In the last episode of this series of articles we went through the experiments and road blocks that lead us to try and use DynamoDB to implement a geolocation service for AWS Lambda.
We closed the previous article with an open question:
How can we structure our data on AWS DynamoDB to ensure a desired Consumed Read Capacity Unit of 0.5?
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What data are we storing?
In order to understand how to optimize our data storage for efficient lookup, we need to dig a little bit into what are we exactly storing. As you may imagine the MaxMind GeoIP database does not have inside all the possible IP addresses in the world but a sparse representation of IP ranges in CIDR notation.
That means that given an IP address there’s no way of doing a direct lookup on a key that gives us a guarantee of 0.5 read capacity units consumed.
We need some sort of function that we can use to associate uniquely an IP to query efficiently a sparse list of IP ranges.
Presenting INET aton(ip)
The aton function gives you an integer from an IP string.
inet.aton("220.127.116.11") => 2107846951
Ideally, if we store the MaxMind ranges with:
ips = aton(ip_range_start)
we could look for our GeoIP record like so:
ip => aton(ip) => ipn => query_reverse_scan(ips <= ipn) => geolocation 🎉
We need to remember though that DynamoDB is a key-value store. We cannot use aton(ip) and just do a direct access to the key…
DynamoDB key structure
We already know that Dynamo is a key-value store. You need a key to retrieve an object but there’s a concept that we can use and is how the key is composed:
- Hash Key mandatory
- Range Key optional
The hash key determines the partition in which data is stored. The range key determines the order in which records are stored inside the partition.
Leveraging this we can perform queries of this kind:
- Hash Key := VALUE
- Range Key <= VALUE
If we store the ip_range_start_number(ips) as Range Key we have a way to query for our data! In principle we could have:
- Hash Key: 0
- Range Key: aton(ip_range_start)
If we store everything on the same partition key then we are actually doing a sequential scan every time we want to locate an IP. Read capacity consumed skyrockets depending on where the IP is located.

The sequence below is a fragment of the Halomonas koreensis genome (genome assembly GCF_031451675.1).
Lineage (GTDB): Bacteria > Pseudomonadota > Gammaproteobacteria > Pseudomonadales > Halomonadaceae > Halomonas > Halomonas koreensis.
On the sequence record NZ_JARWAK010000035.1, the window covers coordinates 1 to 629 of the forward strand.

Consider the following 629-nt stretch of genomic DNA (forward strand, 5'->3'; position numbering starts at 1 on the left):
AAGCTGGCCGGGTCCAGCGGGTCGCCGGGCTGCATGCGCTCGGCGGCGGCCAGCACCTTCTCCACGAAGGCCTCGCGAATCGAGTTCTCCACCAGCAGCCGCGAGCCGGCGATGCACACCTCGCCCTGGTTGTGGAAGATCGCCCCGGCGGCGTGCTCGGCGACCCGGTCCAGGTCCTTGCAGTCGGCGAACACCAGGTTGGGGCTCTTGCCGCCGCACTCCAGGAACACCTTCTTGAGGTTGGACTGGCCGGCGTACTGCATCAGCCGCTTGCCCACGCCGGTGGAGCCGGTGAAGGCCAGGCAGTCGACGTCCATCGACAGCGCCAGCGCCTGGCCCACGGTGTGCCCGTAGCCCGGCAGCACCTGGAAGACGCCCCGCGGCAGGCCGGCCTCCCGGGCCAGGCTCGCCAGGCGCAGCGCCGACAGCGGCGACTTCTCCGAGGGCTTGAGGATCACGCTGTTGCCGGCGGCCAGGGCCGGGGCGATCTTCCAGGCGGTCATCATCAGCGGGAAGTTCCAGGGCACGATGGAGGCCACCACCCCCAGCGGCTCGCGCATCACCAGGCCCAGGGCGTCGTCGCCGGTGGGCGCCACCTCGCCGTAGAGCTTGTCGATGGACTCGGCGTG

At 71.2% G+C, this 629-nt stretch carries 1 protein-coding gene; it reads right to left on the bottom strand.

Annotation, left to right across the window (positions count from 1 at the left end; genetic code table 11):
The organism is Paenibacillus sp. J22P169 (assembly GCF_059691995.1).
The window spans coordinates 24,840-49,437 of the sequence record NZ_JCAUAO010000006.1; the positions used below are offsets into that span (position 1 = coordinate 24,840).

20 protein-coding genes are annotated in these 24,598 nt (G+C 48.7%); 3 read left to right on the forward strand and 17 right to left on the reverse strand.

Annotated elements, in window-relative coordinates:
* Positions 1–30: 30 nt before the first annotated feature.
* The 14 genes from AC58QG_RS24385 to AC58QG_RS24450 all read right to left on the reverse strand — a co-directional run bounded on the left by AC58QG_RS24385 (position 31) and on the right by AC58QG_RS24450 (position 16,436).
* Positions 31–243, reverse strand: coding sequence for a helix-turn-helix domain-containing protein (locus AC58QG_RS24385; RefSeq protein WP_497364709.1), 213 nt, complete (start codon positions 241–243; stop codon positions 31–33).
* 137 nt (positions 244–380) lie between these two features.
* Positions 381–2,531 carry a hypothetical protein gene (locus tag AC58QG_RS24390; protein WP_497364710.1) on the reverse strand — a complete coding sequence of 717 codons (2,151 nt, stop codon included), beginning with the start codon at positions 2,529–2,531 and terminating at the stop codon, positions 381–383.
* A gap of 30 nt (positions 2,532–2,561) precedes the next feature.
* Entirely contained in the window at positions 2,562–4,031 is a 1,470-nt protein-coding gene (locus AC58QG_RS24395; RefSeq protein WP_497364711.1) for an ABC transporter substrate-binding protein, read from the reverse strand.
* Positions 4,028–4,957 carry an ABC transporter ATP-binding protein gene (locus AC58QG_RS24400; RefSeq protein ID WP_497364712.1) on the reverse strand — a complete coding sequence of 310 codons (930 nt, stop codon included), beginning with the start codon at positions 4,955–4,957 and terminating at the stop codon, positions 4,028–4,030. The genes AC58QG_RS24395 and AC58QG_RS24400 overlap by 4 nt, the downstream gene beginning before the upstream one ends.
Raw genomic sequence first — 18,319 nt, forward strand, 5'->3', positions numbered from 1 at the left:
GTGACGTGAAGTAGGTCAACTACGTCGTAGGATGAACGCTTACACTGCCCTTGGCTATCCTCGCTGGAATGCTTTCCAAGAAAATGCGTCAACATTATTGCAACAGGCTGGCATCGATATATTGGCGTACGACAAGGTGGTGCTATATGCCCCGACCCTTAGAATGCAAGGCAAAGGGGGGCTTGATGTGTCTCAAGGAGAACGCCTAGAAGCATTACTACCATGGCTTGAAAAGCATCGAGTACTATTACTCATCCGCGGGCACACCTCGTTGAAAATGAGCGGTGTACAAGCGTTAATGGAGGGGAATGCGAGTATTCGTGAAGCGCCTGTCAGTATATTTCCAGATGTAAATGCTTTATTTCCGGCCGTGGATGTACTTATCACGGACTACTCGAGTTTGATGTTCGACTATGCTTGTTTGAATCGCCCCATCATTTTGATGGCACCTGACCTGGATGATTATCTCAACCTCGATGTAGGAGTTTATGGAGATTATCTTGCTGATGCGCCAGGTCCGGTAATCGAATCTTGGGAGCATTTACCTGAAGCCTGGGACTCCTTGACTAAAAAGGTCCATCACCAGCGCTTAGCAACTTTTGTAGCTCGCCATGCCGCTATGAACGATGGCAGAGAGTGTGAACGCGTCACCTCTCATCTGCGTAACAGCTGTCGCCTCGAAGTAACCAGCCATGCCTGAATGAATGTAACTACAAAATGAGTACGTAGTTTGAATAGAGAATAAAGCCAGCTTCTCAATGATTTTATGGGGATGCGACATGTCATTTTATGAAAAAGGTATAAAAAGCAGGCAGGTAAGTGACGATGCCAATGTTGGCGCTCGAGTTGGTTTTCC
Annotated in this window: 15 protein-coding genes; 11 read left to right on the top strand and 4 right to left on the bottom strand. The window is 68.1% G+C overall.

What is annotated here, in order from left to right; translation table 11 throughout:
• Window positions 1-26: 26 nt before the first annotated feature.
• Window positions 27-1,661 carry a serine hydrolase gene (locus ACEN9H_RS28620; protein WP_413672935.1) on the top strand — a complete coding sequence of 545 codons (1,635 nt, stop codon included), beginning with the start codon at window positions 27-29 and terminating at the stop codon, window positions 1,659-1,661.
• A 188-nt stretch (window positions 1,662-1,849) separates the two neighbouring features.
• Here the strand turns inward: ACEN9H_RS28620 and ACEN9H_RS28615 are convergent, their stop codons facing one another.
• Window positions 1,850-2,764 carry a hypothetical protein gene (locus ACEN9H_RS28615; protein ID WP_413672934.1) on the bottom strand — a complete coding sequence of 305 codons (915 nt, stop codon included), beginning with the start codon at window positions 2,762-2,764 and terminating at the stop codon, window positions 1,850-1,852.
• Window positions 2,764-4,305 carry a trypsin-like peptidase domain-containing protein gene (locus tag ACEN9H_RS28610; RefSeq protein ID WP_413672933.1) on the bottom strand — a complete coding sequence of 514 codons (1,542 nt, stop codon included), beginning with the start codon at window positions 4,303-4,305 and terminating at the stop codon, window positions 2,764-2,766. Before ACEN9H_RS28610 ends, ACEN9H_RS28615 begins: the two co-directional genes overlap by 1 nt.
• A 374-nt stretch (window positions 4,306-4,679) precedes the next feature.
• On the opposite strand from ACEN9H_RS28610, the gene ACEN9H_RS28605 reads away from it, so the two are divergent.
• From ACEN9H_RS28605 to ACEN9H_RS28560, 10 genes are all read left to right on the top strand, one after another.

The next thing that comes natural is using the first triplet of the IP address as Hash key:
As much as this looks simple and promising, it will not work. IP ranges geolocation information are sparse, there’s basically very little geolocation information from:
0.x.x.x to 10.x.x.x
But there’s a ton of records, for example, in:
We want the partition key to isolate a constant number of records to have read performance guarantees.
How did we solved this?
We can actually decide an arbitrary strategy to generate our HASH KEY so that we can query with both the HASH KEY and the SORT KEY.
Experimentally we discovered that we can store 32 IP ranges per partition and keep the consumed read capacity unit at 0.5.
In order to do this we have to add a little bit of complexity on the caller since it can’t just query using data derived from the IP:
While preparing the data for DynamoDB we create an index that we put in a json manifest with all the IP start numbers of the beginning of each partition. The index of the array determines the HASH KEY we then have to use to query the database in an efficient way.
In order to find the HASH KEY required to query for an IP we can do a binary search on the manifest using the aton(ip):
- findHash(23) => 0
- findHash(16777218) => 1
- findHash(16799488) => 3
Now is just a matter of giving our Lambda functions visibility over the manifest file.
Where did we put the Manifest?
The manifest is pretty compact, we are talking about 1MB gzipped content. The most simple strategy is to just embed it inside the lambdas at deploy time. This comes with pros and cons:
- Very simple to implement
- Basically little to no impact on cold start performances
- Every time we want to rollout a new version of the MaxMind database we need to redeploy the lambdas with the manifest for the latest version
We decided to walk the extra mile. In our final solution, we download the manifest in a lazy manner on the lambda function, and we keep it cached for as long as the underlying container gets reused. That means being able to automatically rollout a new version of the GeoIP database without redeploying any serverless function that makes use of it.
This is the final architecture for our solution:
An these are the DynamoDB daily costs with full production traffic:
The whole project was pretty challenging and we learned a lot along the way but the main lesson is the following:
When you work with serverless solutions, try and start with a clear idea of the billing model in mind and what you are willing to spend for your particular feature. Once you have it clear it’s quite fun to architect your solution around it!